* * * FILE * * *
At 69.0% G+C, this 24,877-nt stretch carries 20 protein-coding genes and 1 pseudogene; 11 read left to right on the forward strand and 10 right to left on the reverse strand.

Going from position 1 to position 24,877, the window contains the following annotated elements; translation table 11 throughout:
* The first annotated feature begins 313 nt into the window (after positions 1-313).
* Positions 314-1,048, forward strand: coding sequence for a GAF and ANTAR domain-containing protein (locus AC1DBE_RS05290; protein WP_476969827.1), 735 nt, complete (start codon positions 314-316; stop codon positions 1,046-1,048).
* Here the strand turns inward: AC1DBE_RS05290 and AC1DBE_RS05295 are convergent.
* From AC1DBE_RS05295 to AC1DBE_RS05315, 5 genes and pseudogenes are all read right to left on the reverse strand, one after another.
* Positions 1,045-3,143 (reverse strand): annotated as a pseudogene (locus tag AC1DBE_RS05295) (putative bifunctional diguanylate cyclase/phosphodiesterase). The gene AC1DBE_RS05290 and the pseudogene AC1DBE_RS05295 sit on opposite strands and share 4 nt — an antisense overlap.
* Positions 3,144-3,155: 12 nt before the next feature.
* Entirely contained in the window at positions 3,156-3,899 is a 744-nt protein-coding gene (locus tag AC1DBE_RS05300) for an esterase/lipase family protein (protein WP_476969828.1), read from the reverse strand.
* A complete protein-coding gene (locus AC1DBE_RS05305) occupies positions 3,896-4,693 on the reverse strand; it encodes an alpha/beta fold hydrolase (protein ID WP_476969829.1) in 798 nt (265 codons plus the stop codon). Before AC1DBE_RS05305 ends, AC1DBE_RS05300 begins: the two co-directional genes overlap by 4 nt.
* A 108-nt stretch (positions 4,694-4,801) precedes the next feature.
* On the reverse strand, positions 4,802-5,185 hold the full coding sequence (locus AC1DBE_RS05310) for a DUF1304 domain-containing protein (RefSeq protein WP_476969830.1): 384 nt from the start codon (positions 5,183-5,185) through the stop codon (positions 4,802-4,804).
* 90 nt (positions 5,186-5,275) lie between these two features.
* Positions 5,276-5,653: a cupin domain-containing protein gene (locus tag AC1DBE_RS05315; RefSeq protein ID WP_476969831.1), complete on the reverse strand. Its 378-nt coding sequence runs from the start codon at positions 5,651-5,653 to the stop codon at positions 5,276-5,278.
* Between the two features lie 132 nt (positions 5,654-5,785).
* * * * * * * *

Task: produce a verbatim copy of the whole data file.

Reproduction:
At 69.0% G+C, this 24,877-nt stretch carries 20 protein-coding genes and 1 pseudogene; 11 read left to right on the forward strand and 10 right to left on the reverse strand.

Going from position 1 to position 24,877, the window contains the following annotated elements; translation table 11 throughout:
* The first annotated feature begins 313 nt into the window (after positions 1-313).
* Positions 314-1,048, forward strand: coding sequence for a GAF and ANTAR domain-containing protein (locus AC1DBE_RS05290; protein WP_476969827.1), 735 nt, complete (start codon positions 314-316; stop codon positions 1,046-1,048).
* Here the strand turns inward: AC1DBE_RS05290 and AC1DBE_RS05295 are convergent.
* From AC1DBE_RS05295 to AC1DBE_RS05315, 5 genes and pseudogenes are all read right to left on the reverse strand, one after another.
* Positions 1,045-3,143 (reverse strand): annotated as a pseudogene (locus tag AC1DBE_RS05295) (putative bifunctional diguanylate cyclase/phosphodiesterase). The gene AC1DBE_RS05290 and the pseudogene AC1DBE_RS05295 sit on opposite strands and share 4 nt — an antisense overlap.
* Positions 3,144-3,155: 12 nt before the next feature.
* Entirely contained in the window at positions 3,156-3,899 is a 744-nt protein-coding gene (locus tag AC1DBE_RS05300) for an esterase/lipase family protein (protein WP_476969828.1), read from the reverse strand.
* A complete protein-coding gene (locus AC1DBE_RS05305) occupies positions 3,896-4,693 on the reverse strand; it encodes an alpha/beta fold hydrolase (protein ID WP_476969829.1) in 798 nt (265 codons plus the stop codon). Before AC1DBE_RS05305 ends, AC1DBE_RS05300 begins: the two co-directional genes overlap by 4 nt.
* A 108-nt stretch (positions 4,694-4,801) precedes the next feature.
* On the reverse strand, positions 4,802-5,185 hold the full coding sequence (locus AC1DBE_RS05310) for a DUF1304 domain-containing protein (RefSeq protein WP_476969830.1): 384 nt from the start codon (positions 5,183-5,185) through the stop codon (positions 4,802-4,804).
* 90 nt (positions 5,186-5,275) lie between these two features.
* Positions 5,276-5,653: a cupin domain-containing protein gene (locus tag AC1DBE_RS05315; RefSeq protein ID WP_476969831.1), complete on the reverse strand. Its 378-nt coding sequence runs from the start codon at positions 5,651-5,653 to the stop codon at positions 5,276-5,278.
* Between the two features lie 132 nt (positions 5,654-5,785).